Sodium is an abundant mineral found in vegetable and dairy products, water, meat, and shellfish. It’s one of the two components of salt, along with chloride. It also happens to be the mineral used by water softeners to combat hard water problems in a home. Many people assume that the presence of sodium in the water softening process leads to salty-tasting water. Seems logical, right? Think again!
Sodium & Your Water Softener
Here’s how it works: hard water passes through the water softener’s resin tank, where sodium-covered resin beads scrub the hardening calcium and magnesium ions from the water, exchanging them with sodium ions. The beads are then regenerated by a brine solution, made by adding salt to the resin tank, which flushes out the hardening ions off of the beads. The leftover brine and the hardening ions are then flushed out of your home. (Learn more about how water softeners work.)
Though sodium is a central player in this process, the amount present in softened water is negligible—much too small for your taste buds to detect.
How Much Sodium is Added?
The precise amount of sodium this process adds to your drinking water depends on how hard your water is in the beginning. The more calcium and magnesium ions need to be stripped from your water, the more sodium ions the softener will use.
To calculate the exact amount of sodium in a cup of softened water, begin by finding your hard water number. Say, for example, you have 12 grains per gallon (gpg) hardness. Multiply that number by the sodium added per gallon (in this example, 30 mg/gal) and divide that by the number of 8-ounce cups in a gallon (16 cups). The amount of additional sodium present in your water is only 22.5 mg/cup. Consider that a single teaspoon of table salt – something you would definitely taste added to a cup of water! – contains 2,325 mg of sodium.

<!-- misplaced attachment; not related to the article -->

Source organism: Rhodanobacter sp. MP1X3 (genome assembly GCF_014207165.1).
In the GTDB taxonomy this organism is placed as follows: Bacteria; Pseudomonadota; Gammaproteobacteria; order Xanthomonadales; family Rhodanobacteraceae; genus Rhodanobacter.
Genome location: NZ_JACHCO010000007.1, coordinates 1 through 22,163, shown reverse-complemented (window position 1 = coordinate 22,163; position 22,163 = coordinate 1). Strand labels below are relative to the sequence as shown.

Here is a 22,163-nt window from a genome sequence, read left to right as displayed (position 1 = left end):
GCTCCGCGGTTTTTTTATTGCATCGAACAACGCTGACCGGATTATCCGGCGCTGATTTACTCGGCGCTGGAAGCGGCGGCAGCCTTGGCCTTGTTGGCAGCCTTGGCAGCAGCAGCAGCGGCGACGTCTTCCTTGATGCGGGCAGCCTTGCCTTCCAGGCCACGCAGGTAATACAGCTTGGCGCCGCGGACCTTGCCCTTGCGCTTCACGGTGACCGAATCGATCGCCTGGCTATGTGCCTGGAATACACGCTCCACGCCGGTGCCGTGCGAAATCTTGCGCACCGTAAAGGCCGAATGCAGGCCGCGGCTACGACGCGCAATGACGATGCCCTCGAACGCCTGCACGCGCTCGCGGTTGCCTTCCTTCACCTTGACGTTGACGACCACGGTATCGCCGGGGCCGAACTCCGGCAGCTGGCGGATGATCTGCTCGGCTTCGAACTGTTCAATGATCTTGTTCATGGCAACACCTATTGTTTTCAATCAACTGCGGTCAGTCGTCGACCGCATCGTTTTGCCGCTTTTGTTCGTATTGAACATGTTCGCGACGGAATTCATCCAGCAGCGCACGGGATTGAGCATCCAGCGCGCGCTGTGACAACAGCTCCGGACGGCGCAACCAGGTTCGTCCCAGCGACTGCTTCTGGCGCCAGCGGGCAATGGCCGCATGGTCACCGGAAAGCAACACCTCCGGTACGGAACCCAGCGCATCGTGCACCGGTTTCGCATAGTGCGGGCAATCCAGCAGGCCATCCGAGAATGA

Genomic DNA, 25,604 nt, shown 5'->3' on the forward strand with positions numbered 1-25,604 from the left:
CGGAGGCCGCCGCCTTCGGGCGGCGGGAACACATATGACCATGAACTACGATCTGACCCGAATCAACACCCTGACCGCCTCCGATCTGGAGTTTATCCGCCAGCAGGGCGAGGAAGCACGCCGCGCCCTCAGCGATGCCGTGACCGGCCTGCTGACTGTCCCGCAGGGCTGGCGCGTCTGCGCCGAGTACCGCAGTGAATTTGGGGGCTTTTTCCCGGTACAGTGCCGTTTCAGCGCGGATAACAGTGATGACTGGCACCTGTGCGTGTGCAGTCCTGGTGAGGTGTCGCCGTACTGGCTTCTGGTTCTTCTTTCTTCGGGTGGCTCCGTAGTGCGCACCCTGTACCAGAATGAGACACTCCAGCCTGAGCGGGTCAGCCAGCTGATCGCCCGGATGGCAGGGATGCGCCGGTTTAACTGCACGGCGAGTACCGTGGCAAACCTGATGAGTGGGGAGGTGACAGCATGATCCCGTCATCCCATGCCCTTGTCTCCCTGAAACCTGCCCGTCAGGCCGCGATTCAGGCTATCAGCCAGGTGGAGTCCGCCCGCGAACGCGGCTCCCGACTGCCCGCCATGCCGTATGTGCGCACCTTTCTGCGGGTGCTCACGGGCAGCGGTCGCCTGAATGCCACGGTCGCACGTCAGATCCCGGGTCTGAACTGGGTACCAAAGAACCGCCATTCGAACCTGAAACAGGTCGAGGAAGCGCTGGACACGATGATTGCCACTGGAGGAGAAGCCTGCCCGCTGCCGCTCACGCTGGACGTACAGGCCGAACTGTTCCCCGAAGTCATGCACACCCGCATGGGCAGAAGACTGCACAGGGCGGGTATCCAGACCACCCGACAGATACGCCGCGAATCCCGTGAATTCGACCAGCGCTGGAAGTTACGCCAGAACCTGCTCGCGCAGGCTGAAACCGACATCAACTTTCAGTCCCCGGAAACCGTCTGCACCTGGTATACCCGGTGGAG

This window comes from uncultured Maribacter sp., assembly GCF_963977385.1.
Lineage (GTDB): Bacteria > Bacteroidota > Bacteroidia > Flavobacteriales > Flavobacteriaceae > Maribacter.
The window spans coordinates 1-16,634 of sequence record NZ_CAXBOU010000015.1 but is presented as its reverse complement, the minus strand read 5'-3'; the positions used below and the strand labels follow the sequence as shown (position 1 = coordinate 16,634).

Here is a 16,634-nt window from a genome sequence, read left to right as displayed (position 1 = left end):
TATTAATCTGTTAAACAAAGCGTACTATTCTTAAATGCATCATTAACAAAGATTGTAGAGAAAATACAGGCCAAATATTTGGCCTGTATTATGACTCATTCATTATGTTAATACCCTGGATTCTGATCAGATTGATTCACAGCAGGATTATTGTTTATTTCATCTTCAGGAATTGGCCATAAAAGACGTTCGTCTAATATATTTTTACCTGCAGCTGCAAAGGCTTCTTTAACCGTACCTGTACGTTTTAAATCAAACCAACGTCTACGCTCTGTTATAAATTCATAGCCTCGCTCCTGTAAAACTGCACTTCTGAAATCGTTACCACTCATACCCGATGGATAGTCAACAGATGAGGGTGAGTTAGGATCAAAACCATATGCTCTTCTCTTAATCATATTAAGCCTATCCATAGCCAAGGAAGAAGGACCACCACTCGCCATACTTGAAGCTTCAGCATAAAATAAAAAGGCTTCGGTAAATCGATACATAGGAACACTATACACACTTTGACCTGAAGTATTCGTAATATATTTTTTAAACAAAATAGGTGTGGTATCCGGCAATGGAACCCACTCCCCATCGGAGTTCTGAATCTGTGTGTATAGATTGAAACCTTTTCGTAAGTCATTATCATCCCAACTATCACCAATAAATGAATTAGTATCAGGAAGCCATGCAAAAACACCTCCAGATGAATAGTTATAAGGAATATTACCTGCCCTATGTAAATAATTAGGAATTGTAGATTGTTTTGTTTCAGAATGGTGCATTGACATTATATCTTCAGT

Sodium Intake Doses
According to the Dietary Guidelines for Americans, one should limit the daily sodium intake to under 2,300 mg. The national average sodium consumption far exceeds the recommended dose at 3,400 mg per day. The biggest sources of sodium for Americans are table salt and prepared or processed food, which often contains high amounts of sodium-containing additives. Many of the natural sources (non-processed foods) that have sodium contain it in low doses. For example, an 8-ounce cup of low-fat milk contains 100 mg of sodium, and the same amount of orange juice has only 25 mg.
Reducing Sodium Consumption
All in all, water softeners add a negligible amount of sodium to your water. If you’re trying to limit your sodium intake, you can always opt for the more expensive potassium chloride instead of sodium chloride pellets in your water softener. Another solution is to install an alternate drinking water system along with your softener. To find out which system is most suitable for your home, use the following checklist.